Aman Sethi, The Hindu‘s correspondent in Chhattisgarh, has bagged the international red cross committee’s award for best print media article on humanitarian issues, for his March 2011 piece on homes and granaries that were torched by police commandos in three villages in the Naxal heartland.
Tehelka ‘s Umar Baba took the second place, while the third prize went to Reji Joseph of Rashtra Deepika. The consolation prize went to Anup Sharma of The Times of India .
Bombay-born Sethi, who studied business journalism at Columbia University’s graduate school of journalism, worked for the Hindu‘s sister publication, Frontline, before being posted to Chhattisgarh. His debut book “A Free Man“, an account of the life of a homeless, migrant labourer was published recently.
Read the award-winning piece: The Hindu
Read an excerpt from his book: Caravan
Read Aman Sethi’s articles: Kafila
Also read: EPW journalist bags Appan Menon award
Rema Nagarajan of ToI bags Nieman fellowship
Mint‘s Monika Halan among Yale fellows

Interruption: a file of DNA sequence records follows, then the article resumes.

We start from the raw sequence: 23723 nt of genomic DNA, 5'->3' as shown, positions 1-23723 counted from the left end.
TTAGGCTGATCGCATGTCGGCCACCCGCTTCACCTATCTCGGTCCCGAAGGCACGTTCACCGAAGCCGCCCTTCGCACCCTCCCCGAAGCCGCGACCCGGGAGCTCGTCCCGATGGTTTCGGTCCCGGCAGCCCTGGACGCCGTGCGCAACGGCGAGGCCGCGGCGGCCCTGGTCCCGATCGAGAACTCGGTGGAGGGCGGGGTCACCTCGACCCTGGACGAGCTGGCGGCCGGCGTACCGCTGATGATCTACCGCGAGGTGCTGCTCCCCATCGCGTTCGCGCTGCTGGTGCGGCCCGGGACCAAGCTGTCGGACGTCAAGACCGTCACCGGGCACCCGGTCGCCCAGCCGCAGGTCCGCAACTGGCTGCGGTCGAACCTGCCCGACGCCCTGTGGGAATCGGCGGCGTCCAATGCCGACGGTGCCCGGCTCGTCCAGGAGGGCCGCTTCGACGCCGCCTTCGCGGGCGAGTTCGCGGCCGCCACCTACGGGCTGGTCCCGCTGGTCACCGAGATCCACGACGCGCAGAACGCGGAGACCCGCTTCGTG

Chameli Devi prize for Tehelka scribe, K.K. Shahina
Pallava Bagla bags ‘Oscar’ of science journalism
Saikat Datta bags prize for using RTI for story
India-China friendship award for Pallavi Aiyar
Knight fellowship for Frontline’s Dionne Bunsha
There are 96 students from 39 countries for Columbia University’s MA program in specialised journalism this year, and not surprisingly, the second most number of students come from India.
Link via Sreenath Sreenivasan
The newly launched magazine Careers360 has an interview with Professor Sreenath Sreenivasan, dean of student affairs, and professor, Columbia Journalism School:
You were an established journalist when you had applied to Columbia. Do schools help in becoming better journalists?
“I had 300 bylines when I had applied to Columbia University. Learning on-the-job is crucial, but journalism schools add value where a newsroom cannot. In a newsroom, editorial is the number one product. All that you, as a journalist, are told is “don’t make mistakes”, “don’t get sued”, and “don’t get the advertisers angry”. The focus is entirely on the product and not on you. And given the pressure of deadlines, even if you are determined to do better, there’s no time or the energy left to do so.
“What a journalism school does is focus on how to make you a betetr product. Capitalist newsrooms do not allow for such conversations. We, at Columbia, make every comma, every turn of phrase, every video better. The game is how to take your career to the next level.”